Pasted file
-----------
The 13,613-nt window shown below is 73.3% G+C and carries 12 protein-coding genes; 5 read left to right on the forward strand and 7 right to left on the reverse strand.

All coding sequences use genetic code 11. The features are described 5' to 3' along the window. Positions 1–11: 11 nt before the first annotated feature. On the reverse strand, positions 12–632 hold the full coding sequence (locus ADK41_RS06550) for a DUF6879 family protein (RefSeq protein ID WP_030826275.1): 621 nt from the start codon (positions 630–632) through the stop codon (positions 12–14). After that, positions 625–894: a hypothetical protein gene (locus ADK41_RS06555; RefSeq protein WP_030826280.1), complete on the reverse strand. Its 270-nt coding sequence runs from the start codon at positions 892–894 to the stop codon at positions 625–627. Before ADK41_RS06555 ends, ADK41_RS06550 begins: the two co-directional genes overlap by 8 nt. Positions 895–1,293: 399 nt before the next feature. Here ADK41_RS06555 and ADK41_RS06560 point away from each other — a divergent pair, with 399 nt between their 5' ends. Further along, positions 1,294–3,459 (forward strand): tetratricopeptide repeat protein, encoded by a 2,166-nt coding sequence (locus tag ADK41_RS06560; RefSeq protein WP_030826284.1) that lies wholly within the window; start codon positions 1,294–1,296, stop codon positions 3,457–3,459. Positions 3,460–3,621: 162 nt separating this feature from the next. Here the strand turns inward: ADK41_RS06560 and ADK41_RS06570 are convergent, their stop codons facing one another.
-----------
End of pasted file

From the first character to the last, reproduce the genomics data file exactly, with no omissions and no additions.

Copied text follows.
The 13,613-nt window shown below is 73.3% G+C and carries 12 protein-coding genes; 5 read left to right on the forward strand and 7 right to left on the reverse strand.

All coding sequences use genetic code 11. The features are described 5' to 3' along the window. Positions 1–11: 11 nt before the first annotated feature. On the reverse strand, positions 12–632 hold the full coding sequence (locus ADK41_RS06550) for a DUF6879 family protein (RefSeq protein ID WP_030826275.1): 621 nt from the start codon (positions 630–632) through the stop codon (positions 12–14). After that, positions 625–894: a hypothetical protein gene (locus ADK41_RS06555; RefSeq protein WP_030826280.1), complete on the reverse strand. Its 270-nt coding sequence runs from the start codon at positions 892–894 to the stop codon at positions 625–627. Before ADK41_RS06555 ends, ADK41_RS06550 begins: the two co-directional genes overlap by 8 nt. Positions 895–1,293: 399 nt before the next feature. Here ADK41_RS06555 and ADK41_RS06560 point away from each other — a divergent pair, with 399 nt between their 5' ends. Further along, positions 1,294–3,459 (forward strand): tetratricopeptide repeat protein, encoded by a 2,166-nt coding sequence (locus tag ADK41_RS06560; RefSeq protein WP_030826284.1) that lies wholly within the window; start codon positions 1,294–1,296, stop codon positions 3,457–3,459. Positions 3,460–3,621: 162 nt separating this feature from the next. Here the strand turns inward: ADK41_RS06560 and ADK41_RS06570 are convergent, their stop codons facing one another.